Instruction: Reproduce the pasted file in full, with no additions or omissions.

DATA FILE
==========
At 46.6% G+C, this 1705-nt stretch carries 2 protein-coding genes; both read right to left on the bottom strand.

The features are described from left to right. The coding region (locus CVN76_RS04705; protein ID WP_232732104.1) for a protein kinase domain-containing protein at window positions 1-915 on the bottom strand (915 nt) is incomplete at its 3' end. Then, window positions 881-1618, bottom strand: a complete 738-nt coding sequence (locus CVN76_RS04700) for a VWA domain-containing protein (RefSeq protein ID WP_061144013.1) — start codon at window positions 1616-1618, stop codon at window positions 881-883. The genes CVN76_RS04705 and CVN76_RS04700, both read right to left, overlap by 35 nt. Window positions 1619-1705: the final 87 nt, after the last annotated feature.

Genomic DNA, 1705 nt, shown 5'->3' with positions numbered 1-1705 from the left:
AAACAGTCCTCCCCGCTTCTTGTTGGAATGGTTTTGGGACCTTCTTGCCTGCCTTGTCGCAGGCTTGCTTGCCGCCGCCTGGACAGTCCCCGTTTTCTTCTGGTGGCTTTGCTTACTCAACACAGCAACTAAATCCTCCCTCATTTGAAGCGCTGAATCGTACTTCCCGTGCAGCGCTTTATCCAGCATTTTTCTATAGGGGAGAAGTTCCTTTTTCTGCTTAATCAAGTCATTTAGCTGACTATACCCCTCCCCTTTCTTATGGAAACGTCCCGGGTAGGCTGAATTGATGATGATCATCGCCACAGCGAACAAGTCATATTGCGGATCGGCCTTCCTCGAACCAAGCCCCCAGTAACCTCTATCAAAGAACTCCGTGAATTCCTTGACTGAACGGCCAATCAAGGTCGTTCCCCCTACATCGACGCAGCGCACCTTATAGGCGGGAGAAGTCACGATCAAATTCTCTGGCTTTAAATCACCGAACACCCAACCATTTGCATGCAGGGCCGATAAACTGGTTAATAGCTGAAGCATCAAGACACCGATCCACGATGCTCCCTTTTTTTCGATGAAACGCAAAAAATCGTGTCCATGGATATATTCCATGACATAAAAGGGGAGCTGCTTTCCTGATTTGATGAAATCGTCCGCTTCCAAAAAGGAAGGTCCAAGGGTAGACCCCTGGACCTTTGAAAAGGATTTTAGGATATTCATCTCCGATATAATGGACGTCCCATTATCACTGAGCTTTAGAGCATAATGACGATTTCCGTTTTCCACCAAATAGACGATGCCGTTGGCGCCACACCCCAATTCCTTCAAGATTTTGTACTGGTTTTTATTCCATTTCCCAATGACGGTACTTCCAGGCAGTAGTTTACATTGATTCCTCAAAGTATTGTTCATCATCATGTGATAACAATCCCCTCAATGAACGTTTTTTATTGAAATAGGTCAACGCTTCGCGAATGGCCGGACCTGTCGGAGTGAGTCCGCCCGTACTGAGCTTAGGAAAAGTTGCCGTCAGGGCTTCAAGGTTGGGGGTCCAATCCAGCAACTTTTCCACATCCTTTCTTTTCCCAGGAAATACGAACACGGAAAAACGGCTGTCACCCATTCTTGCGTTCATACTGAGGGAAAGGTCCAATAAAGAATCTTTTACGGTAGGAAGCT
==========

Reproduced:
At 46.6% G+C, this 1705-nt stretch carries 2 protein-coding genes; both read right to left on the bottom strand.

The features are described from left to right. The coding region (locus CVN76_RS04705; protein ID WP_232732104.1) for a protein kinase domain-containing protein at window positions 1-915 on the bottom strand (915 nt) is incomplete at its 3' end. Then, window positions 881-1618, bottom strand: a complete 738-nt coding sequence (locus CVN76_RS04700) for a VWA domain-containing protein (RefSeq protein ID WP_061144013.1) — start codon at window positions 1616-1618, stop codon at window positions 881-883. The genes CVN76_RS04705 and CVN76_RS04700, both read right to left, overlap by 35 nt. Window positions 1619-1705: the final 87 nt, after the last annotated feature.

Genomic DNA, 1705 nt, shown 5'->3' with positions numbered 1-1705 from the left:
AAACAGTCCTCCCCGCTTCTTGTTGGAATGGTTTTGGGACCTTCTTGCCTGCCTTGTCGCAGGCTTGCTTGCCGCCGCCTGGACAGTCCCCGTTTTCTTCTGGTGGCTTTGCTTACTCAACACAGCAACTAAATCCTCCCTCATTTGAAGCGCTGAATCGTACTTCCCGTGCAGCGCTTTATCCAGCATTTTTCTATAGGGGAGAAGTTCCTTTTTCTGCTTAATCAAGTCATTTAGCTGACTATACCCCTCCCCTTTCTTATGGAAACGTCCCGGGTAGGCTGAATTGATGATGATCATCGCCACAGCGAACAAGTCATATTGCGGATCGGCCTTCCTCGAACCAAGCCCCCAGTAACCTCTATCAAAGAACTCCGTGAATTCCTTGACTGAACGGCCAATCAAGGTCGTTCCCCCTACATCGACGCAGCGCACCTTATAGGCGGGAGAAGTCACGATCAAATTCTCTGGCTTTAAATCACCGAACACCCAACCATTTGCATGCAGGGCCGATAAACTGGTTAATAGCTGAAGCATCAAGACACCGATCCACGATGCTCCCTTTTTTTCGATGAAACGCAAAAAATCGTGTCCATGGATATATTCCATGACATAAAAGGGGAGCTGCTTTCCTGATTTGATGAAATCGTCCGCTTCCAAAAAGGAAGGTCCAAGGGTAGACCCCTGGACCTTTGAAAAGGATTTTAGGATATTCATCTCCGATATAATGGACGTCCCATTATCACTGAGCTTTAGAGCATAATGACGATTTCCGTTTTCCACCAAATAGACGATGCCGTTGGCGCCACACCCCAATTCCTTCAAGATTTTGTACTGGTTTTTATTCCATTTCCCAATGACGGTACTTCCAGGCAGTAGTTTACATTGATTCCTCAAAGTATTGTTCATCATCATGTGATAACAATCCCCTCAATGAACGTTTTTTATTGAAATAGGTCAACGCTTCGCGAATGGCCGGACCTGTCGGAGTGAGTCCGCCCGTACTGAGCTTAGGAAAAGTTGCCGTCAGGGCTTCAAGGTTGGGGGTCCAATCCAGCAACTTTTCCACATCCTTTCTTTTCCCAGGAAATACGAACACGGAAAAACGGCTGTCACCCATTCTTGCGTTCATACTGAGGGAAAGGTCCAATAAAGAATCTTTTACGGTAGGAAGCT